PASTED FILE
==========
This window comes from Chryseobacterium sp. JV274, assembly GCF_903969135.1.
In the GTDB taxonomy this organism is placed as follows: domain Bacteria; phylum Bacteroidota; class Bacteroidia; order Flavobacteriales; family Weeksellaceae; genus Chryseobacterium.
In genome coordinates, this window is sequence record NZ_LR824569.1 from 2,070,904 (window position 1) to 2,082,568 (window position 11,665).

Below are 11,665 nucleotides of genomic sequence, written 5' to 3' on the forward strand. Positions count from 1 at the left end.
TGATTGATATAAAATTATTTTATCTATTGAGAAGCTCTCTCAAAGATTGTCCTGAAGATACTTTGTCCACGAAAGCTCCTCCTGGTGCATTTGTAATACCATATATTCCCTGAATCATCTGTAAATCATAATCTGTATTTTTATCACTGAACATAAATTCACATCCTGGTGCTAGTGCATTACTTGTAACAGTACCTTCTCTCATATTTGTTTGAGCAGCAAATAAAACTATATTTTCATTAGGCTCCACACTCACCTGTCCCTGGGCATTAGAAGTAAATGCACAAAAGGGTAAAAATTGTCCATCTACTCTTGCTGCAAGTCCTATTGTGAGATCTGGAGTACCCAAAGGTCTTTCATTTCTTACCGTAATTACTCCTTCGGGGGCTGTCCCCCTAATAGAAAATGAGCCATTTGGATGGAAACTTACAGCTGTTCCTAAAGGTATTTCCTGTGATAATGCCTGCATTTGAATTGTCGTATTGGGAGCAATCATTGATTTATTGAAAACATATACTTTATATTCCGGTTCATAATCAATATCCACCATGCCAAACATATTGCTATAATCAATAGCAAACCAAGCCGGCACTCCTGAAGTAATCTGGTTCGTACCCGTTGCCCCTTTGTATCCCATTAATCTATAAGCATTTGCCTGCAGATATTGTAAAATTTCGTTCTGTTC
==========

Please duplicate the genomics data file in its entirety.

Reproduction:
This window comes from Chryseobacterium sp. JV274, assembly GCF_903969135.1.
In the GTDB taxonomy this organism is placed as follows: domain Bacteria; phylum Bacteroidota; class Bacteroidia; order Flavobacteriales; family Weeksellaceae; genus Chryseobacterium.
In genome coordinates, this window is sequence record NZ_LR824569.1 from 2,070,904 (window position 1) to 2,082,568 (window position 11,665).

Below are 11,665 nucleotides of genomic sequence, written 5' to 3' on the forward strand. Positions count from 1 at the left end.
TGATTGATATAAAATTATTTTATCTATTGAGAAGCTCTCTCAAAGATTGTCCTGAAGATACTTTGTCCACGAAAGCTCCTCCTGGTGCATTTGTAATACCATATATTCCCTGAATCATCTGTAAATCATAATCTGTATTTTTATCACTGAACATAAATTCACATCCTGGTGCTAGTGCATTACTTGTAACAGTACCTTCTCTCATATTTGTTTGAGCAGCAAATAAAACTATATTTTCATTAGGCTCCACACTCACCTGTCCCTGGGCATTAGAAGTAAATGCACAAAAGGGTAAAAATTGTCCATCTACTCTTGCTGCAAGTCCTATTGTGAGATCTGGAGTACCCAAAGGTCTTTCATTTCTTACCGTAATTACTCCTTCGGGGGCTGTCCCCCTAATAGAAAATGAGCCATTTGGATGGAAACTTACAGCTGTTCCTAAAGGTATTTCCTGTGATAATGCCTGCATTTGAATTGTCGTATTGGGAGCAATCATTGATTTATTGAAAACATATACTTTATATTCCGGTTCATAATCAATATCCACCATGCCAAACATATTGCTATAATCAATAGCAAACCAAGCCGGCACTCCTGAAGTAATCTGGTTCGTACCCGTTGCCCCTTTGTATCCCATTAATCTATAAGCATTTGCCTGCAGATATTGTAAAATTTCGTTCTGTTC